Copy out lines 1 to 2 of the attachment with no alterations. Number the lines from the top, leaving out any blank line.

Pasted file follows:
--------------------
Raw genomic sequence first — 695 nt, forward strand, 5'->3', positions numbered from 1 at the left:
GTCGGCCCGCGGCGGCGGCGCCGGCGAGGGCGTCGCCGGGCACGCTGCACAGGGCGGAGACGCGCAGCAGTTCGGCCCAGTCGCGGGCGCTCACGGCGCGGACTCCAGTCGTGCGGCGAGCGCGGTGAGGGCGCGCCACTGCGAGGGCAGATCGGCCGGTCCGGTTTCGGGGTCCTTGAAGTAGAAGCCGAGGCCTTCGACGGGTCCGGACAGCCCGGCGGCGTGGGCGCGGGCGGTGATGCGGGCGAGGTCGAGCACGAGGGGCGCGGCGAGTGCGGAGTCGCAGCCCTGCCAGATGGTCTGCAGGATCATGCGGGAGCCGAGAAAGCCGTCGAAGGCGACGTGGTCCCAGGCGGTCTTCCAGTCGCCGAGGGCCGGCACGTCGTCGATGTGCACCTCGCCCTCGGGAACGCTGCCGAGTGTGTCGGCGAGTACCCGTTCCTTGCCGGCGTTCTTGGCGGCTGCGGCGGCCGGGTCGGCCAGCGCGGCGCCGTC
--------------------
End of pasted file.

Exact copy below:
Raw genomic sequence first — 695 nt, forward strand, 5'->3', positions numbered from 1 at the left:
GTCGGCCCGCGGCGGCGGCGCCGGCGAGGGCGTCGCCGGGCACGCTGCACAGGGCGGAGACGCGCAGCAGTTCGGCCCAGTCGCGGGCGCTCACGGCGCGGACTCCAGTCGTGCGGCGAGCGCGGTGAGGGCGCGCCACTGCGAGGGCAGATCGGCCGGTCCGGTTTCGGGGTCCTTGAAGTAGAAGCCGAGGCCTTCGACGGGTCCGGACAGCCCGGCGGCGTGGGCGCGGGCGGTGATGCGGGCGAGGTCGAGCACGAGGGGCGCGGCGAGTGCGGAGTCGCAGCCCTGCCAGATGGTCTGCAGGATCATGCGGGAGCCGAGAAAGCCGTCGAAGGCGACGTGGTCCCAGGCGGTCTTCCAGTCGCCGAGGGCCGGCACGTCGTCGATGTGCACCTCGCCCTCGGGAACGCTGCCGAGTGTGTCGGCGAGTACCCGTTCCTTGCCGGCGTTCTTGGCGGCTGCGGCGGCCGGGTCGGCCAGCGCGGCGCCGTC